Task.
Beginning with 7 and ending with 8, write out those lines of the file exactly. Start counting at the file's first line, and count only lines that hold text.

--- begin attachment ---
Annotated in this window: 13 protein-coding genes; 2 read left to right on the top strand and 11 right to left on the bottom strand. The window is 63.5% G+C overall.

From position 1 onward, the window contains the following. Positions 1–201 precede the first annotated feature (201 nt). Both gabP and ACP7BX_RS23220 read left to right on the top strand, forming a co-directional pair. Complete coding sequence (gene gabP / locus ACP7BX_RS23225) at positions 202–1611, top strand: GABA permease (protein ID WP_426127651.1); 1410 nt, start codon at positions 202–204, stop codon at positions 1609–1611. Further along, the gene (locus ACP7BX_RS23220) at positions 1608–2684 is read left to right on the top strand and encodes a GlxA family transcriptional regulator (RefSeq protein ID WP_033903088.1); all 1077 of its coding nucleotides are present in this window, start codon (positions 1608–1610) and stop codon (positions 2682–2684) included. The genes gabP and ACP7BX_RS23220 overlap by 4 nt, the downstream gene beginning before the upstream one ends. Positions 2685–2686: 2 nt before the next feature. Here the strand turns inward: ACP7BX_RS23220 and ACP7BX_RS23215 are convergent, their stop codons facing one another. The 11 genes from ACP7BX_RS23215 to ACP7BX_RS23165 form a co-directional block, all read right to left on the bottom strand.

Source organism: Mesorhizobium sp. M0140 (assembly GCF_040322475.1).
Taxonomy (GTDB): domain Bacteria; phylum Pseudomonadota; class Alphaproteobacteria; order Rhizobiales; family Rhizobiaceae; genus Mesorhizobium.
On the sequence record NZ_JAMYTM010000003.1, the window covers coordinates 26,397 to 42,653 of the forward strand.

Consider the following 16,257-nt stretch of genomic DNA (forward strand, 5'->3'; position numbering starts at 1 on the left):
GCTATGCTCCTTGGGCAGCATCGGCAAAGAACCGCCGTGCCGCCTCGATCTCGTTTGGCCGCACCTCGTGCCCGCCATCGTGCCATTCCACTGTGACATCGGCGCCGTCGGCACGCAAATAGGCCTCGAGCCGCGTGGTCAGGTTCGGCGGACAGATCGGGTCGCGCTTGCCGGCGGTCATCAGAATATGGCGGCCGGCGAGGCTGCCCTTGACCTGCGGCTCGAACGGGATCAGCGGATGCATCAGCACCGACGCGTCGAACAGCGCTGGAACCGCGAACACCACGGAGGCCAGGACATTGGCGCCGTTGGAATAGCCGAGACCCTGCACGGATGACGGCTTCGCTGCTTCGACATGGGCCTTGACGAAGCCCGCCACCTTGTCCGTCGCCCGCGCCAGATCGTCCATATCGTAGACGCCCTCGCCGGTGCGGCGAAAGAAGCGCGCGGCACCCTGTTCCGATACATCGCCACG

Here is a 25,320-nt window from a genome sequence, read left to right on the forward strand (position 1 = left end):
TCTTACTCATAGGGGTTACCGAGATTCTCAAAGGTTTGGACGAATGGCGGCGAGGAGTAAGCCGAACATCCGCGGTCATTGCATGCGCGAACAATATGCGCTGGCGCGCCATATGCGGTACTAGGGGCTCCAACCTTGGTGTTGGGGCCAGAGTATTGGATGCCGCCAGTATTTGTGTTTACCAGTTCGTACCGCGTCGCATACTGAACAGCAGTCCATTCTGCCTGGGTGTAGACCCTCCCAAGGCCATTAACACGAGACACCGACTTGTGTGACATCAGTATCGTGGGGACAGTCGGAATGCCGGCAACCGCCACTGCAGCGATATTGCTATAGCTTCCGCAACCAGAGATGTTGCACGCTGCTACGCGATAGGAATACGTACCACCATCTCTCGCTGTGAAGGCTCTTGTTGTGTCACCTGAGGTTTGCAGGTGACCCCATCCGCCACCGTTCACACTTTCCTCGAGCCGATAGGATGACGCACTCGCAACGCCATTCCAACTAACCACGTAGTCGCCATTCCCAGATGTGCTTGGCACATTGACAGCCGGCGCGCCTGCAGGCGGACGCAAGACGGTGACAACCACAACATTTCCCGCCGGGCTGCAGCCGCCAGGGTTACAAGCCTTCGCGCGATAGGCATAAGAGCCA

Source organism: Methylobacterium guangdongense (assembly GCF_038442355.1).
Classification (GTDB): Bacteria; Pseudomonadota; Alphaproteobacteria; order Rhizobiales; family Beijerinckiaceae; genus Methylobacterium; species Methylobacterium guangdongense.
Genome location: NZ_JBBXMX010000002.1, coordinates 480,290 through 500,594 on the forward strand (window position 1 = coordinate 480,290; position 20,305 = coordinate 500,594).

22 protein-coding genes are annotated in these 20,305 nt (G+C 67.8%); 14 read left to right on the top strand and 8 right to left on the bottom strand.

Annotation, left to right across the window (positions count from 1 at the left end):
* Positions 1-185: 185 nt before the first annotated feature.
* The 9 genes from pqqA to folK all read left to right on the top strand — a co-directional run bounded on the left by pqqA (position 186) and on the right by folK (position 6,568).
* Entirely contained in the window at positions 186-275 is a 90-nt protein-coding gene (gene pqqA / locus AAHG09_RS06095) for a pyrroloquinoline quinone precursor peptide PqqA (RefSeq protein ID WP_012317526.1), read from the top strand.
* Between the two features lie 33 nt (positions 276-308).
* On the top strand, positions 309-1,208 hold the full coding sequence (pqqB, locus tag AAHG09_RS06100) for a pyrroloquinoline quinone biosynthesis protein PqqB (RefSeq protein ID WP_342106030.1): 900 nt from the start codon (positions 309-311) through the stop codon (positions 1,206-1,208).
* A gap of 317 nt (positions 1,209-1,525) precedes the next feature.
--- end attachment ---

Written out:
GCTATGCTCCTTGGGCAGCATCGGCAAAGAACCGCCGTGCCGCCTCGATCTCGTTTGGCCGCACCTCGTGCCCGCCATCGTGCCATTCCACTGTGACATCGGCGCCGTCGGCACGCAAATAGGCCTCGAGCCGCGTGGTCAGGTTCGGCGGACAGATCGGGTCGCGCTTGCCGGCGGTCATCAGAATATGGCGGCCGGCGAGGCTGCCCTTGACCTGCGGCTCGAACGGGATCAGCGGATGCATCAGCACCGACGCGTCGAACAGCGCTGGAACCGCGAACACCACGGAGGCCAGGACATTGGCGCCGTTGGAATAGCCGAGACCCTGCACGGATGACGGCTTCGCTGCTTCGACATGGGCCTTGACGAAGCCCGCCACCTTGTCCGTCGCCCGCGCCAGATCGTCCATATCGTAGACGCCCTCGCCGGTGCGGCGAAAGAAGCGCGCGGCACCCTGTTCCGATACATCGCCACG

Here is a 25,320-nt window from a genome sequence, read left to right on the forward strand (position 1 = left end):